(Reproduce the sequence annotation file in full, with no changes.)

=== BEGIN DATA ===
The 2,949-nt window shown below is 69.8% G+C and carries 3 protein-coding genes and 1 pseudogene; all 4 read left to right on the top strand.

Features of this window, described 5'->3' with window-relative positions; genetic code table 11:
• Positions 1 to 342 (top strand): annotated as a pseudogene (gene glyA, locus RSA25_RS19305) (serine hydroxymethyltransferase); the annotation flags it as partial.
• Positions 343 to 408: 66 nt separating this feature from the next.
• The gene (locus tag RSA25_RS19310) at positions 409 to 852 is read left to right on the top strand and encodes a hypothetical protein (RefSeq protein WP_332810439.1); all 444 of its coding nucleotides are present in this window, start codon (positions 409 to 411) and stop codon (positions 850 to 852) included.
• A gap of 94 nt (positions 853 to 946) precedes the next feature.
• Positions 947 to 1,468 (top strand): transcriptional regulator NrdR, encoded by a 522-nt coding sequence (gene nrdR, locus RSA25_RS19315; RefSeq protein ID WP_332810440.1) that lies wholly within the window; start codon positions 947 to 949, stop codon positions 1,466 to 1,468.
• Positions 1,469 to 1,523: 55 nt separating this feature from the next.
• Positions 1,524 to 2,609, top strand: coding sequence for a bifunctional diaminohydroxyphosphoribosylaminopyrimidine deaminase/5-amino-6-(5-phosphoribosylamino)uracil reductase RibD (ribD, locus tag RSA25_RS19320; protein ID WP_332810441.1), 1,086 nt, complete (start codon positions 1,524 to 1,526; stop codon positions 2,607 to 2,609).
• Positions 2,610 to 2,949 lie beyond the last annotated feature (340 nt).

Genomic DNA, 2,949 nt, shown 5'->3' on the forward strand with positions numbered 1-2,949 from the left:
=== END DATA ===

The 2,949-nt window shown below is 69.8% G+C and carries 3 protein-coding genes and 1 pseudogene; all 4 read left to right on the top strand.

Features of this window, described 5'->3' with window-relative positions; genetic code table 11:
• Positions 1 to 342 (top strand): annotated as a pseudogene (gene glyA, locus RSA25_RS19305) (serine hydroxymethyltransferase); the annotation flags it as partial.
• Positions 343 to 408: 66 nt separating this feature from the next.
• The gene (locus tag RSA25_RS19310) at positions 409 to 852 is read left to right on the top strand and encodes a hypothetical protein (RefSeq protein WP_332810439.1); all 444 of its coding nucleotides are present in this window, start codon (positions 409 to 411) and stop codon (positions 850 to 852) included.
• A gap of 94 nt (positions 853 to 946) precedes the next feature.
• Positions 947 to 1,468 (top strand): transcriptional regulator NrdR, encoded by a 522-nt coding sequence (gene nrdR, locus RSA25_RS19315; RefSeq protein ID WP_332810440.1) that lies wholly within the window; start codon positions 947 to 949, stop codon positions 1,466 to 1,468.
• Positions 1,469 to 1,523: 55 nt separating this feature from the next.
• Positions 1,524 to 2,609, top strand: coding sequence for a bifunctional diaminohydroxyphosphoribosylaminopyrimidine deaminase/5-amino-6-(5-phosphoribosylamino)uracil reductase RibD (ribD, locus tag RSA25_RS19320; protein ID WP_332810441.1), 1,086 nt, complete (start codon positions 1,524 to 1,526; stop codon positions 2,607 to 2,609).
• Positions 2,610 to 2,949 lie beyond the last annotated feature (340 nt).

Genomic DNA, 2,949 nt, shown 5'->3' on the forward strand with positions numbered 1-2,949 from the left: